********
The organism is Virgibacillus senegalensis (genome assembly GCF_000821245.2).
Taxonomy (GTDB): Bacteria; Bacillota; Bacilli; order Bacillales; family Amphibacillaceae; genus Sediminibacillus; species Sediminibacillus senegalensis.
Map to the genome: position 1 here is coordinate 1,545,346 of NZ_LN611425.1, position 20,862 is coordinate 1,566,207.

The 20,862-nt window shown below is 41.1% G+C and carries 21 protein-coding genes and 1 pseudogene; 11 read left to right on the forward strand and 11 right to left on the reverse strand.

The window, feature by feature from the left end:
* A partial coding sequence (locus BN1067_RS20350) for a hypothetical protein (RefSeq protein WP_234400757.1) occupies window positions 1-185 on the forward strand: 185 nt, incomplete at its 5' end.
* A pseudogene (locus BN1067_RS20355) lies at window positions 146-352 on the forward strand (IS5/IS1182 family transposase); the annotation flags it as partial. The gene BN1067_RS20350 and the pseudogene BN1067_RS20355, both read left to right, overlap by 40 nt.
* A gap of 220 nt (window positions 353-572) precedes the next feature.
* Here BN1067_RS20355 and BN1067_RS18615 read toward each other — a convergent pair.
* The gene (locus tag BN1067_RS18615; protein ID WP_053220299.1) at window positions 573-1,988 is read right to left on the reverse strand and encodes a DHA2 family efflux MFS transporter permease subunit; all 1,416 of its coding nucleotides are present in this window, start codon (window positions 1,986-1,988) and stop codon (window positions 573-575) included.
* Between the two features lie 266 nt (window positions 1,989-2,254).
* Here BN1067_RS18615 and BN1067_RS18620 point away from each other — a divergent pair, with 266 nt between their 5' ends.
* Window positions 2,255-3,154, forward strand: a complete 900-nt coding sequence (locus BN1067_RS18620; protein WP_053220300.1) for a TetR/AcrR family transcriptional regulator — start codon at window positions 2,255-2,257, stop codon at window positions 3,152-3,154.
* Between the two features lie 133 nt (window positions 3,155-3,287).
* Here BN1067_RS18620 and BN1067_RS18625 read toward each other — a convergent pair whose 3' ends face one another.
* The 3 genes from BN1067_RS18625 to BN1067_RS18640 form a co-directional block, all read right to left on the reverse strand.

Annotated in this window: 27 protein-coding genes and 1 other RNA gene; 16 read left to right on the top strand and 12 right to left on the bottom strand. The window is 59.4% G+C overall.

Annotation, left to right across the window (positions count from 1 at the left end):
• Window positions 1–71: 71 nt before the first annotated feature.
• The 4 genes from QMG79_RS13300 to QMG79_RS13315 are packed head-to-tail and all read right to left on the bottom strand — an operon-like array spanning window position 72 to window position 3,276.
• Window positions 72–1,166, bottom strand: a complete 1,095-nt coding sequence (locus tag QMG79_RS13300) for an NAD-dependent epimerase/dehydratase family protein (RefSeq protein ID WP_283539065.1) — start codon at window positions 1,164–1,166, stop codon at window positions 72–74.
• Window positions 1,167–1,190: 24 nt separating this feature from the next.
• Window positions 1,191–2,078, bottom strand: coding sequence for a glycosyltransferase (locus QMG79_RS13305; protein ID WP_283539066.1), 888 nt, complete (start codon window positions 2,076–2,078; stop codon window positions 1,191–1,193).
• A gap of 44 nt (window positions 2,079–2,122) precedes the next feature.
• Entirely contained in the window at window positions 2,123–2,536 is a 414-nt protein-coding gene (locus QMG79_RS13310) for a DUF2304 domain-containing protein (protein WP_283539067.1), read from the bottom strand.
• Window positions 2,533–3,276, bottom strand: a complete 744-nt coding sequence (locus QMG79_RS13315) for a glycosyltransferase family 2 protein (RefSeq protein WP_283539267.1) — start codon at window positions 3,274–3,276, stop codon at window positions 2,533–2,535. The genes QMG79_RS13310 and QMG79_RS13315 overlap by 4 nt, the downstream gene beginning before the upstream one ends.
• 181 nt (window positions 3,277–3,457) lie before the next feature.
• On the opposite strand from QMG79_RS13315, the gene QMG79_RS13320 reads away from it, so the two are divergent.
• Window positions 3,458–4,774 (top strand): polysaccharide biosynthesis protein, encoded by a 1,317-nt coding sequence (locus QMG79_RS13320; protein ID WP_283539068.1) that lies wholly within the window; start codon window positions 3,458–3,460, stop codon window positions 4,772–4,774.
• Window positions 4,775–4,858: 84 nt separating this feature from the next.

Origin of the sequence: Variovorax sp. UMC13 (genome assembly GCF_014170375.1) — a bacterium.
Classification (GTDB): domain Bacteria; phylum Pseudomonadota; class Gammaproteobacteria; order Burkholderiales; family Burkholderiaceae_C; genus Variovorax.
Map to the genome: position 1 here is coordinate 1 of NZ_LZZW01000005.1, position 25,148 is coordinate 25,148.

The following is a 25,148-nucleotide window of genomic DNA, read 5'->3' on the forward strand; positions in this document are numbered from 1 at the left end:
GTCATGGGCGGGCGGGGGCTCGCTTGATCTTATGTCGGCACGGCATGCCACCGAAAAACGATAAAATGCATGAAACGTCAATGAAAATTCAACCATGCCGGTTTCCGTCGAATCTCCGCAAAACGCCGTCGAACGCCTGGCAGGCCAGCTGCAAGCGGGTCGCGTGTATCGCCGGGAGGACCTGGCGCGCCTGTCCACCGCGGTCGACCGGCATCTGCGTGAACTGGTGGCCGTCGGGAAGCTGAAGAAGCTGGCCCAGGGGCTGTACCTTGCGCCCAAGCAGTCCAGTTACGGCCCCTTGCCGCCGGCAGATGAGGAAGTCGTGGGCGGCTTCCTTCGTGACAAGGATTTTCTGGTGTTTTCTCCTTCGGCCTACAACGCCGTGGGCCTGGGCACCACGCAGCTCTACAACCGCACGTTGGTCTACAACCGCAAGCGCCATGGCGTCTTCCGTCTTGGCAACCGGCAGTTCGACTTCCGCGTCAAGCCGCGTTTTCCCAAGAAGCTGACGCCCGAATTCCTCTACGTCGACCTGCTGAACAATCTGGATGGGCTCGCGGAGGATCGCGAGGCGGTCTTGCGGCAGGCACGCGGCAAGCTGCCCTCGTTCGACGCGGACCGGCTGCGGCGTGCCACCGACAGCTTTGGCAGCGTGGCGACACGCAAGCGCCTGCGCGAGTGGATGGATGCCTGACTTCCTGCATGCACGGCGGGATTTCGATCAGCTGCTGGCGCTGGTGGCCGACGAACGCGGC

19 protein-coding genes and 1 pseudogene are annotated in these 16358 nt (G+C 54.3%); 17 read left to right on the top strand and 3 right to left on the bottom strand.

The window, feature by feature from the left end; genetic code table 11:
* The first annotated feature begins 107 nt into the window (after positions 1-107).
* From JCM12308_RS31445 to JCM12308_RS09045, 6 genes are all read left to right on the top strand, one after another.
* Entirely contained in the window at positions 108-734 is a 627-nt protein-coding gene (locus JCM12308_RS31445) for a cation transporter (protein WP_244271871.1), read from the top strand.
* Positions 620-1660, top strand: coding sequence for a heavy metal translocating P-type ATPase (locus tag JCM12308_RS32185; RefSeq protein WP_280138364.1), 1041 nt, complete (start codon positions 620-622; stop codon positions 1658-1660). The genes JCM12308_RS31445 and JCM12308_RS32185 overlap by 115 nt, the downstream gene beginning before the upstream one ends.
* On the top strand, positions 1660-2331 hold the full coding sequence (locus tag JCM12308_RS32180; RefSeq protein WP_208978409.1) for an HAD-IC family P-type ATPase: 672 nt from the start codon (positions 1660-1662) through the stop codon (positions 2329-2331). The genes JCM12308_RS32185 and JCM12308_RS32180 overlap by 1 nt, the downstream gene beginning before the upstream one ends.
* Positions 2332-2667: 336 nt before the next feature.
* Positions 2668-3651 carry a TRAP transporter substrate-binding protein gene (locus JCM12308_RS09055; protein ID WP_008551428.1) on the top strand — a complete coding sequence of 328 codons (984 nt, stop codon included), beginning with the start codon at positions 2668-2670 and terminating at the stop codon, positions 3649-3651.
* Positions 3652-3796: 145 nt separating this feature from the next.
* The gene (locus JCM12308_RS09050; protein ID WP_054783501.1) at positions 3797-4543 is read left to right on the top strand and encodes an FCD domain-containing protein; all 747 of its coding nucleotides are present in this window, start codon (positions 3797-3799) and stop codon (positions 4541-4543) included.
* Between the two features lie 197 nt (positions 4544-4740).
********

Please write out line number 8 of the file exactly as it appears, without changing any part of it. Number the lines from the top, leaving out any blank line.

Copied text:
* A gap of 220 nt (window positions 353-572) precedes the next feature.